Wednesday, 9 January 2019
Hall 4 (Phoenix Convention Center - West and North Buildings)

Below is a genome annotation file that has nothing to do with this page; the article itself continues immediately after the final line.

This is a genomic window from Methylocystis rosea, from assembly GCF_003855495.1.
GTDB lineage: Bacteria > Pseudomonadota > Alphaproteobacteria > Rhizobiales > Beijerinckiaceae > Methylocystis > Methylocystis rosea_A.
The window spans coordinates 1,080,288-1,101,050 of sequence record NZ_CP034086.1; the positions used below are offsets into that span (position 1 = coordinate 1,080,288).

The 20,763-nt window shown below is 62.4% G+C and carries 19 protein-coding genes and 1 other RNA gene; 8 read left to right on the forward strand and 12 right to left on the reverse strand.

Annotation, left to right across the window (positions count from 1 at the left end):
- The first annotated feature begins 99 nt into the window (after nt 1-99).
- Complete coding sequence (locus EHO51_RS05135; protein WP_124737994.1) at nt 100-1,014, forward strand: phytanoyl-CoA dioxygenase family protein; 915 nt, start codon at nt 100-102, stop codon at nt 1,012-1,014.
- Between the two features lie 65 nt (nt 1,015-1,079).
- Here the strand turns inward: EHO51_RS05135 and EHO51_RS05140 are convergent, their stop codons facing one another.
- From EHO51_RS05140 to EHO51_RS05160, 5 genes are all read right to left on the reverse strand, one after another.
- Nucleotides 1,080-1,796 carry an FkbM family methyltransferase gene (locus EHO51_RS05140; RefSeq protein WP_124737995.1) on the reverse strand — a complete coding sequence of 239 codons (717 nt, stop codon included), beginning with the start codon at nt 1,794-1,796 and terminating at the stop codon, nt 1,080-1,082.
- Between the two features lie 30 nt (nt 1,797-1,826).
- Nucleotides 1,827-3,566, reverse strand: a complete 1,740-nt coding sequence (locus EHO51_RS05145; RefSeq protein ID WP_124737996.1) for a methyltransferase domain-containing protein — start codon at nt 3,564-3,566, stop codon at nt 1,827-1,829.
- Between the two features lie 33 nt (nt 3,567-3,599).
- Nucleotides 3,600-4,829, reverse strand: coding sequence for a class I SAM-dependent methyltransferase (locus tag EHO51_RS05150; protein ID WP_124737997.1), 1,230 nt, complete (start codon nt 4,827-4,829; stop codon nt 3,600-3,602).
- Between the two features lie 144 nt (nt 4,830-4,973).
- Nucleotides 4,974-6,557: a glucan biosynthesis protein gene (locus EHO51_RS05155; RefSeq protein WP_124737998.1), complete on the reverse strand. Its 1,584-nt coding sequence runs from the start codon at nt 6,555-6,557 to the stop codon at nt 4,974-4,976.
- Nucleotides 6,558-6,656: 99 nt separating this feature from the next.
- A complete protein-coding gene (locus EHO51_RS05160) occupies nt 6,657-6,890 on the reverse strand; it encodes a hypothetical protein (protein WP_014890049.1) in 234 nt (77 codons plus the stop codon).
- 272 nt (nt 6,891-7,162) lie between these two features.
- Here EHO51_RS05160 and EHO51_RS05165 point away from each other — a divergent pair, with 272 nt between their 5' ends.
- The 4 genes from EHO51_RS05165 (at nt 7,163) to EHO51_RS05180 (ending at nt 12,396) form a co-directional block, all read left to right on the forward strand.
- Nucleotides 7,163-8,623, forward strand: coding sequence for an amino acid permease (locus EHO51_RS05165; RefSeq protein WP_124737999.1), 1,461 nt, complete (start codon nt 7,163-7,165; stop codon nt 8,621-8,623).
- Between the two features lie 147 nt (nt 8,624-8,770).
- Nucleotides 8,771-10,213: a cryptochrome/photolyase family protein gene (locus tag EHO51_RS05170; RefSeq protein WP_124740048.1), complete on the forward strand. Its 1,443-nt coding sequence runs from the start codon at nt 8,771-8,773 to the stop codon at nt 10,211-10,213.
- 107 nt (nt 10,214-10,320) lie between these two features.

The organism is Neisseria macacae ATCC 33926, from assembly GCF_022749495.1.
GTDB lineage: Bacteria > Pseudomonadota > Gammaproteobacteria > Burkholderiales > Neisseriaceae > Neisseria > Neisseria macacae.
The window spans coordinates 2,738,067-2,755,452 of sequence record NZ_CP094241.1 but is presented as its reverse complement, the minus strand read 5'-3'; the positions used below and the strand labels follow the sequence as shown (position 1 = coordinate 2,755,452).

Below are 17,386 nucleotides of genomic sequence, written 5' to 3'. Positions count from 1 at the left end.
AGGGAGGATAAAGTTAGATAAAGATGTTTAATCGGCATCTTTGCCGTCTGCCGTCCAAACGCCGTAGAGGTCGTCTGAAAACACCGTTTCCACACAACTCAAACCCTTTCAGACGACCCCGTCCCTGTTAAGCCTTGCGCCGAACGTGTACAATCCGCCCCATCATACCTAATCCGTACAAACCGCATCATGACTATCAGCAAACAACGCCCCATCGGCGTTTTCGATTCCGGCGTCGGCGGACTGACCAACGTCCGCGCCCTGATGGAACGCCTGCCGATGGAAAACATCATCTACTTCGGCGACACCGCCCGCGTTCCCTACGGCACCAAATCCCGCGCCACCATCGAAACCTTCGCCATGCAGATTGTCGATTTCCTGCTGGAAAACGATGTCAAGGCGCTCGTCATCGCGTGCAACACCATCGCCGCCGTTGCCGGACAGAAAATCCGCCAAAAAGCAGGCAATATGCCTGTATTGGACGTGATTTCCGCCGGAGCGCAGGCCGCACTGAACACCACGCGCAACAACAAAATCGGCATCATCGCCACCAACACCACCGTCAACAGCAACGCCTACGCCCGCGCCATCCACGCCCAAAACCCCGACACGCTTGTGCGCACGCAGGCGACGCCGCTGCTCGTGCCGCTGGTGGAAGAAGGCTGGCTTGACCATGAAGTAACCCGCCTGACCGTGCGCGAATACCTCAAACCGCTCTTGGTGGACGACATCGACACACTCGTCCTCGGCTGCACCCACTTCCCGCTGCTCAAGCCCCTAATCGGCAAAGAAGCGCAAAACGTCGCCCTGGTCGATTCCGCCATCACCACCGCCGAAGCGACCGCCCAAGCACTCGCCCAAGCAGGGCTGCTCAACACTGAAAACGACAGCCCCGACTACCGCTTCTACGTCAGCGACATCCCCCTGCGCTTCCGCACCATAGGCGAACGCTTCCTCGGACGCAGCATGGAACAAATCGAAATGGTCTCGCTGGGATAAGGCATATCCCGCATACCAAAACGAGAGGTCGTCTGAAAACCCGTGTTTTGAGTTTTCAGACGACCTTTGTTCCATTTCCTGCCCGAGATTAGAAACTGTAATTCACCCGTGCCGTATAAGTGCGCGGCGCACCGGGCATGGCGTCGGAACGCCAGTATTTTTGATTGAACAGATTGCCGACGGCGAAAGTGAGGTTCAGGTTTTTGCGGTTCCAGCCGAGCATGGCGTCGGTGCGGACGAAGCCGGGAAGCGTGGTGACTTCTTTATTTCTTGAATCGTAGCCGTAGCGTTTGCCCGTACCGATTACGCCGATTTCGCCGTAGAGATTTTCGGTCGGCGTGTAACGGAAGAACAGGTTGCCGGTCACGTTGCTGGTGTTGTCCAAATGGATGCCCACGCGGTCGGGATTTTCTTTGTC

The Arabian Peninsula (AP) is a water-scarce region. The spatial and temporal distribution of rainfall is thus crucial for the administrators to manage various socio-economic sectors such as agriculture, industrial development and water resources of the region. Because of the scarcity of the data in the AP, a high-resolution model is needed for realistic representation of the rainfall distribution. However, the uncertainties in current climate models are mainly related to the representation of clouds, moist convection, and complex topography. Reducing the grid spacing down to few kilometers is thus an attractive approach (Cloud-System Resolving Model; CRM) to simulate clouds formation and precipitation development over the desert areas. This CRM approach reduces some parameterization uncertainties and increases the role of specifics in the microphysical properties. In this work, we implement a CRM for the period 2006-2016 to simulate clouds formation and precipitation development over the AP. CRM is driven by ERA-Interim reanalysis with horizontal resolutions of 2 km over an extended AP domain (1800 km x 1800 km). Validation is conducted against surface data suggests that the simulated rainfall with the CRM is in better agreement with the observed rainfall compared to convective parametrized model. The assessment of precipitation statistics reveals that the CRM approach adequately represent the diurnal cycles of precipitation over the AP. We will present these findings and further discuss the dominant precipitation-causing mechanisms over the AP. The outcome of this work is important for the implementation of a high-resolution numerical models for the prediction of the AP winter rainfall on seasonal and sub-seasonal scales.
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